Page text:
Archive for May, 2009


Dispatches from an unfinished Emerging Leader

Kim Leeder’s recent post at In the Library with the Lead Pipe exposes some of the pros and cons of being an ALA Emerging Leader. The program, created by former ALA President Leslie Burger in 2007, accepts about 100 new librarians and is supposed to put them “on the fast track to ALA and professional leadership” (see wiki).

Through a survey of Emerging Leaders who have already completed their one-year experience, Leeder extracts some important feedback about the composition and future of the Emerging Leaders (EL) program. In particular, she touches on the frustration of meeting head-on the large bureaucracy that is ALA and the disappointment some ELs experienced when receiving their project assignments.

As a 2009 Emerging Leader, I was not permitted to submit my thoughts for the survey, but greatly appreciated the feedback from the ELs that did reply. Like many ELs, I was proud and excited to have been selected for the program. I was looking forward to meeting special collections librarians in particular and was hoping for an RBMS or CALM assignment. I strongly believe that my acceptance into the program is what helped me obtain the job I have today (and has helped support my efforts to gain institutional funding to attend ALA, no small feat in today’s economy).

While working temporarily as a metadata technician for the Digital Forsyth project, I was able to talk with some librarians in the area about the EL program. I actually met a 2008 EL working in a library near mine before I attended Midwinter and got my project assignment. Her perspective mirrors many of the results found in the survey and was valuable in helping me adjust my concept of what the EL program would be like.

First of all, the Emerging Leaders program is an excellent idea and is a wonderful way to network and bring positive experience to one’s resume. Many of us in the 2009 class felt a bit lost among a large group of 100 and I know a few individuals that were not happy with their project assignment. Projects (see some of our projects on the wiki) vary widely in scope and depth.

I was given the assignment to continue a project from last year’s EL class — to work on the CALM wiki and help promote the mission of the Joint Committee on Archives, Libraries, and Museums. Our group, affectionately called “Nirvana CALM,” consists of a public special collections librarian, two librarian/archivists, an academic special collections librarian, a special collections cataloger, and our mentor Christian DuPont (the ALA co-chair of CALM and former RBMS preconference chair). At first meeting, I was curious to see what our geographically diverse group could accomplish and how much freedom we would be given.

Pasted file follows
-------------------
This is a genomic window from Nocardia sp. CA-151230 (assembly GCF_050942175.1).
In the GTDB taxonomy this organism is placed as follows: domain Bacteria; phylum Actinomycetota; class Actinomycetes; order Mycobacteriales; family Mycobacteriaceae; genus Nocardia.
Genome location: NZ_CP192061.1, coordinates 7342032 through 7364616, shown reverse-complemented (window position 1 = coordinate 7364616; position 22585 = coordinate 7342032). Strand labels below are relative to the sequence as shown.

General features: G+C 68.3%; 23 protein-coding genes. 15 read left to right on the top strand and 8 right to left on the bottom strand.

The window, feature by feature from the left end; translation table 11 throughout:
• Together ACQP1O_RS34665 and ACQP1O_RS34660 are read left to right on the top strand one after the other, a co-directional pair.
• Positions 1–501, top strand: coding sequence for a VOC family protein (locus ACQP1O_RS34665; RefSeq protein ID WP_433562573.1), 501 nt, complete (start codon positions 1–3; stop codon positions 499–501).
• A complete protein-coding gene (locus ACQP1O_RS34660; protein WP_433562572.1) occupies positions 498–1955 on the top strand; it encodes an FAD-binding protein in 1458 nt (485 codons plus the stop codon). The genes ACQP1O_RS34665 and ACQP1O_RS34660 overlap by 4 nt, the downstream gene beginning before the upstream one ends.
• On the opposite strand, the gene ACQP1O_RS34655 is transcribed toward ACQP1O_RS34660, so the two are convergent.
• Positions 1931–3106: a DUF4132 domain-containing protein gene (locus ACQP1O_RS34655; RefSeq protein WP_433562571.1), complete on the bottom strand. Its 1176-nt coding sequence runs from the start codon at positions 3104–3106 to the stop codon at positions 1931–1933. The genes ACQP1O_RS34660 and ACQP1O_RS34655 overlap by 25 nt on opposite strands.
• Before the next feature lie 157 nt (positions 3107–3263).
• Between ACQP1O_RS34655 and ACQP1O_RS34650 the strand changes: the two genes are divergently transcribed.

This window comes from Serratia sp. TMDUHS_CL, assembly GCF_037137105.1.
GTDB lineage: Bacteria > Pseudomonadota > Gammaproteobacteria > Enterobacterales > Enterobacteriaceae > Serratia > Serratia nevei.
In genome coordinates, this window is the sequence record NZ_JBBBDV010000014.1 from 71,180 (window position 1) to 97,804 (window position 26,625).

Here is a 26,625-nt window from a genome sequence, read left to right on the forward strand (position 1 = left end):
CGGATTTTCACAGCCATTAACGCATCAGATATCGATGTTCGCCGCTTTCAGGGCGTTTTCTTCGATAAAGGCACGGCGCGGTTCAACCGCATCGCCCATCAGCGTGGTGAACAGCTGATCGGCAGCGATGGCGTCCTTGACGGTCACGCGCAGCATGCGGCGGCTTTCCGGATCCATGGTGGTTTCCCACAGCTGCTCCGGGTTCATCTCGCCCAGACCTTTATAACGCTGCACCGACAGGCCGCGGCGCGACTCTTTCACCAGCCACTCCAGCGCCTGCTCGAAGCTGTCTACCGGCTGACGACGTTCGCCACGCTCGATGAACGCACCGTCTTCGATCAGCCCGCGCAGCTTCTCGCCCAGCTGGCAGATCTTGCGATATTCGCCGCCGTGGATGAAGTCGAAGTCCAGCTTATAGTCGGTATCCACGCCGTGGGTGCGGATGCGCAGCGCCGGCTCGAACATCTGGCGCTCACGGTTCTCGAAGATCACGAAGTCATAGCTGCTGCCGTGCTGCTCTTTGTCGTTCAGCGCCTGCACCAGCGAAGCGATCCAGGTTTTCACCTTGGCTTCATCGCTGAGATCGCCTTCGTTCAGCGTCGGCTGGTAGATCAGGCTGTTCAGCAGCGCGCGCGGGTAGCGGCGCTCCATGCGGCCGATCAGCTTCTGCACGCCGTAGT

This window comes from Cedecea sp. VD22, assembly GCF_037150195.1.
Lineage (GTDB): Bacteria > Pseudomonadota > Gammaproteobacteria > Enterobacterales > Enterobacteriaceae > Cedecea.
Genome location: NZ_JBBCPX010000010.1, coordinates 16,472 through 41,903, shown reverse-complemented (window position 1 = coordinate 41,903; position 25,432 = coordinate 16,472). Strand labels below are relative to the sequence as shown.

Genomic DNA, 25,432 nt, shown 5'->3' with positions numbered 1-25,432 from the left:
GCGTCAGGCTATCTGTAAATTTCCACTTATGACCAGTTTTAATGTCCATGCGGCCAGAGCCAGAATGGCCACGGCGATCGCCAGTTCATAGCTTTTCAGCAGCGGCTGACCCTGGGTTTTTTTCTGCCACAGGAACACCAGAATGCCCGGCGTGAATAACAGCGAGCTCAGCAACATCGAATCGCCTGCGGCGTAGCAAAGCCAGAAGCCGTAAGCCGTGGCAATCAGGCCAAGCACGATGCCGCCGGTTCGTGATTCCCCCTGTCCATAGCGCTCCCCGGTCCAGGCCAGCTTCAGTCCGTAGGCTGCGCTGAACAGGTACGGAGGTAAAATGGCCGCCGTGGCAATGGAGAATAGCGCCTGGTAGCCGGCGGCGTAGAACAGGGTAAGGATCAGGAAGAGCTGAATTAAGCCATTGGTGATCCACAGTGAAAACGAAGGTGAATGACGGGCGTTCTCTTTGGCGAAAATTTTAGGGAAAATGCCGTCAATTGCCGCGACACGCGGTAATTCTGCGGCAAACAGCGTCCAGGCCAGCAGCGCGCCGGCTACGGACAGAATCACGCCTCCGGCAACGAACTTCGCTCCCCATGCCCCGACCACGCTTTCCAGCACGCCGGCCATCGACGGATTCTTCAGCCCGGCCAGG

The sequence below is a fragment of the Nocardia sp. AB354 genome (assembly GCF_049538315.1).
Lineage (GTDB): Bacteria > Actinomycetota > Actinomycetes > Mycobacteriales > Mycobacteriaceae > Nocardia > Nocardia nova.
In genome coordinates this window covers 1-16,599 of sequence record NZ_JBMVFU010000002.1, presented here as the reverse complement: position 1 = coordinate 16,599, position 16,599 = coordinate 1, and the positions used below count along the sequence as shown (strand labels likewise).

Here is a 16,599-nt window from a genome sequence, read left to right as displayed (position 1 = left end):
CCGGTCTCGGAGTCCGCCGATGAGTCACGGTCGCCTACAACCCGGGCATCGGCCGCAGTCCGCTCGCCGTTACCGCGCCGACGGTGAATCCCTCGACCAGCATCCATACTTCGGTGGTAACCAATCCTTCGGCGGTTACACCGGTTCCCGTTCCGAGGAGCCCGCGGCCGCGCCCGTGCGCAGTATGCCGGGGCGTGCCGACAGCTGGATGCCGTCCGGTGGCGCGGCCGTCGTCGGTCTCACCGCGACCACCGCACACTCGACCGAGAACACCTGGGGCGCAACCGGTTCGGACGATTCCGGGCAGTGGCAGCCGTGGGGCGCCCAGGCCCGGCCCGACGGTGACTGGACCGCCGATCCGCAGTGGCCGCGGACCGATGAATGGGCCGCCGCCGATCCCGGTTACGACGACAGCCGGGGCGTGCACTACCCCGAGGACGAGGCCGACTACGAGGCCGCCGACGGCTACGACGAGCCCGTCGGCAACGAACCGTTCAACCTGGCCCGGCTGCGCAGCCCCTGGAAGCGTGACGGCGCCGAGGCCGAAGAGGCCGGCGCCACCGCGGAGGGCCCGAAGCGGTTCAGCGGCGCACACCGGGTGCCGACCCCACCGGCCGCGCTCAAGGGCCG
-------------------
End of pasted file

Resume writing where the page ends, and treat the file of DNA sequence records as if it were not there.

My concerns were soon quieted as our group began discussing what we might be able to accomplish beyond a basic update of the wiki once it migrated to the new ALA wiki system. We started talking seriously about ways to bring relevant information to librarians, archivists, curators, and other LAM professionals by way of a useful and easy-to-navigate wiki. One group member with technical experience helped create wiki pages while each of us brought our own perspectives in terms of content. Our mentor was active and responsive every step of the way, participating in group conference calls and bringing our suggestions to the CALM leadership and membership.

Throughout the project, communication, collaboration, and clarity have been of utmost importance. As we explored ways to present research and online resources, I suggested we create a page for CALM in order to represent dynamic online content as well as links to OCLC records for printed resources. Our cataloger created a list of categories and each of us contributed content.

The resulting wiki homepage (currently called the alternative main page) demonstrates our group’s ability to work independently and in collaboration with each other and with the larger CALM organization through our mentor. Our project will be completed in July after presenting during a poster session at ALA in Chicago and will consider publishing about our experience in the near future once we receive feedback from our colleagues and mentors.

While my experience is unfinished, already I can see that I was fortunate to have been assigned an interesting project and involved mentor. Our large, bureaucratic organization cannot be changed overnight but through the ongoing efforts of its members who go beyond the limits of their assignments and ask lots of questions. Perhaps more inspiration by movers and shakers, as suggested by survey respondents, will improve morale. I think that there are a number of things that could improve the EL experience, such as smaller class size, a selection process for mentors and representative projects, and perhaps an opportunity for potential ELs to suggest projects that could be offered by sections/divisions/committees.